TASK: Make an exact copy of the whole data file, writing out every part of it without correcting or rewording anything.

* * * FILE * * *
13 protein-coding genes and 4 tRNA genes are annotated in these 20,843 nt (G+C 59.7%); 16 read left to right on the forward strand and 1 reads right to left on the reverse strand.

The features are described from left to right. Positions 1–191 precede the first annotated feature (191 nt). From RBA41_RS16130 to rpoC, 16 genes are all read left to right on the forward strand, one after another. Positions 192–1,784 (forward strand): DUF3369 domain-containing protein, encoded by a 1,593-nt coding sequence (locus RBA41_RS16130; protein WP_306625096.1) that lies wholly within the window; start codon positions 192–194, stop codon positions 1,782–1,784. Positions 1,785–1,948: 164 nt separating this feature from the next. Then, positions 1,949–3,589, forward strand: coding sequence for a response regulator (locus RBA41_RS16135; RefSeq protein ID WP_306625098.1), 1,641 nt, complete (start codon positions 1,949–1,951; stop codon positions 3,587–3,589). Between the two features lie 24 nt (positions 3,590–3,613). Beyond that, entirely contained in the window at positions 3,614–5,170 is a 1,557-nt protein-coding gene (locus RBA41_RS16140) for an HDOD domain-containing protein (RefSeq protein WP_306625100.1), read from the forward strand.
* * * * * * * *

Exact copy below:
13 protein-coding genes and 4 tRNA genes are annotated in these 20,843 nt (G+C 59.7%); 16 read left to right on the forward strand and 1 reads right to left on the reverse strand.

The features are described from left to right. Positions 1–191 precede the first annotated feature (191 nt). From RBA41_RS16130 to rpoC, 16 genes are all read left to right on the forward strand, one after another. Positions 192–1,784 (forward strand): DUF3369 domain-containing protein, encoded by a 1,593-nt coding sequence (locus RBA41_RS16130; protein WP_306625096.1) that lies wholly within the window; start codon positions 192–194, stop codon positions 1,782–1,784. Positions 1,785–1,948: 164 nt separating this feature from the next. Then, positions 1,949–3,589, forward strand: coding sequence for a response regulator (locus RBA41_RS16135; RefSeq protein ID WP_306625098.1), 1,641 nt, complete (start codon positions 1,949–1,951; stop codon positions 3,587–3,589). Between the two features lie 24 nt (positions 3,590–3,613). Beyond that, entirely contained in the window at positions 3,614–5,170 is a 1,557-nt protein-coding gene (locus RBA41_RS16140) for an HDOD domain-containing protein (RefSeq protein WP_306625100.1), read from the forward strand.